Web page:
Leadership

This ex-Google employee says working at the tech giant helped inspire him to start his own business

Appboy CEO Bill Magnuson.
Appboy CEO Bill Magnuson.

Former Google engineer Bill Magnuson credits working at the tech giant with helping inspire him to become a CEO.

Magnuson tells CNBC Make It that his time at Google was "very valuable" and helped him launch his own company, Appboy, at age 23.

"Google brings engineering at a large scale. Incredible talent is there," says Magnuson, 28, who serves as Appboy's chief executive. "You can see the scale and impact of technology at work and its widespread impact."

While at Google from June 2009 to February 2010, Magnuson worked on App Inventor for Android, which allows those who are new to computer programming to create software applications for the Android operating system.

There, he helped universities unlock new opportunities in education by simplifying the complicated app development process on mobile.

Appboy, which will soon be renamed Braze, is a mobile marketing platform that manages phone applications for organizations by collecting data from consumers and brands. Magnuson says Appboy now has over one billion monthly active user profiles spanning more than 400 clients in 35 countries and recently received an additional $50 million in funding.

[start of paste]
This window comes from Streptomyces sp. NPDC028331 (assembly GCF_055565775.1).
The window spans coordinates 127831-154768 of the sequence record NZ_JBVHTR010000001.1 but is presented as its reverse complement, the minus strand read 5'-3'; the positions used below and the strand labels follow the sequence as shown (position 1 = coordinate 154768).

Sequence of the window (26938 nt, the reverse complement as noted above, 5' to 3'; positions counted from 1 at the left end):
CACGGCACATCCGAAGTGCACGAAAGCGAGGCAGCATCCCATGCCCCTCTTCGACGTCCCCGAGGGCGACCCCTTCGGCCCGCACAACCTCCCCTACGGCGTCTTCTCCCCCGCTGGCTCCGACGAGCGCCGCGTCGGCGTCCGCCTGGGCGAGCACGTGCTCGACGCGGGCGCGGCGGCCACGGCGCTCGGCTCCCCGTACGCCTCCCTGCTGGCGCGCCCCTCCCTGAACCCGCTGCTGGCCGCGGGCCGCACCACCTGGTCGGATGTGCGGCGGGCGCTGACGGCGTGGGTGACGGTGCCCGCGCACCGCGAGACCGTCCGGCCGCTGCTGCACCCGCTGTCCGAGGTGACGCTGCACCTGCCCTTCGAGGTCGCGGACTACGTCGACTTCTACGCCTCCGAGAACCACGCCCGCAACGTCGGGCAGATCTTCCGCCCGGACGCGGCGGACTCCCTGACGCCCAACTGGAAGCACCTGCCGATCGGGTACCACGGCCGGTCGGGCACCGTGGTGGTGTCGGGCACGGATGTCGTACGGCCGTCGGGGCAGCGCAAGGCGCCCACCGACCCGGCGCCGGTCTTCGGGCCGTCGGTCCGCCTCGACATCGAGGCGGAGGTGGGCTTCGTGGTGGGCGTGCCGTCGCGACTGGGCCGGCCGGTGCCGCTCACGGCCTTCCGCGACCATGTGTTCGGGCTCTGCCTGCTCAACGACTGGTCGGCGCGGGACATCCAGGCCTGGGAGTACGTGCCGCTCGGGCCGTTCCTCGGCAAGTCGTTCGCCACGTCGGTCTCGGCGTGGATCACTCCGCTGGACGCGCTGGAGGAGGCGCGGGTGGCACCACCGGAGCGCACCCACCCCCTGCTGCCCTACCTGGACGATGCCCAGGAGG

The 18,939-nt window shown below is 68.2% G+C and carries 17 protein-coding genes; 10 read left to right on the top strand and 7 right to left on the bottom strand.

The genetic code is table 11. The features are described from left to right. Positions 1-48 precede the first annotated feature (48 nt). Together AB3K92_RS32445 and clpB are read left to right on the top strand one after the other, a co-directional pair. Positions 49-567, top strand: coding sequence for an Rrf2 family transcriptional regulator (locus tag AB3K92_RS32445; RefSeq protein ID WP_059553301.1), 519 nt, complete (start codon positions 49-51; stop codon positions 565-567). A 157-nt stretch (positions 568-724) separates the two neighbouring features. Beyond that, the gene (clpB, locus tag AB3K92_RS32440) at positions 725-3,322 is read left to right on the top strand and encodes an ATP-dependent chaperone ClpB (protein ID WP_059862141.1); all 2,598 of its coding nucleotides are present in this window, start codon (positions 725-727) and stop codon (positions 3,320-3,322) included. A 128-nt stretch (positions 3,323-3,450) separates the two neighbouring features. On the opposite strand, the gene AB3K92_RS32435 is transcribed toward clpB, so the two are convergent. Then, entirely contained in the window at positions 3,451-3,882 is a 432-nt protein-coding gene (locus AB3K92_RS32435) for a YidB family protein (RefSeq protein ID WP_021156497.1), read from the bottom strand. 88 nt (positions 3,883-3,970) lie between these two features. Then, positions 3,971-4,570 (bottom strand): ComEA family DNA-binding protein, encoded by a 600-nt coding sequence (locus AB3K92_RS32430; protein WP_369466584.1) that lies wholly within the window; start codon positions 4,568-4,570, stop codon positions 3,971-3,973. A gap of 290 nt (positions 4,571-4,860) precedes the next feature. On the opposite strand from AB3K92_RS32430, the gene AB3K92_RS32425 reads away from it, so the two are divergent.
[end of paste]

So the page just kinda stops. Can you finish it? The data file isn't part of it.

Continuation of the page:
The companies can then use the data collected to send personalized messages directly to their consumers. Appboy works with some notable brands including Citi Global Cards, Domino's and Urban Outfitters.

Pedestrians pass in front of an Urban Outfitters store in New York.
Scott Mlyn | CNBC
Pedestrians pass in front of an Urban Outfitters store in New York.

Magnuson says that he always wanted to create his own business, even before joining Google.

"I always wanted to build something on my own but didn't have the financial capability to do so," he says. "Plus, I felt that I had a bit to learn."

So he worked at Google for a few months, picking up technical skills and insight about mobile technology.

The opportunity to create his own business in the mobile market soon presented itself at a New York City Hackathon event in 2011. There, he had a chance encounter with people who would eventually become fellow co-founders of Appboy.

"The timing was right," he says. "We have evolved alongside the mobile industry."

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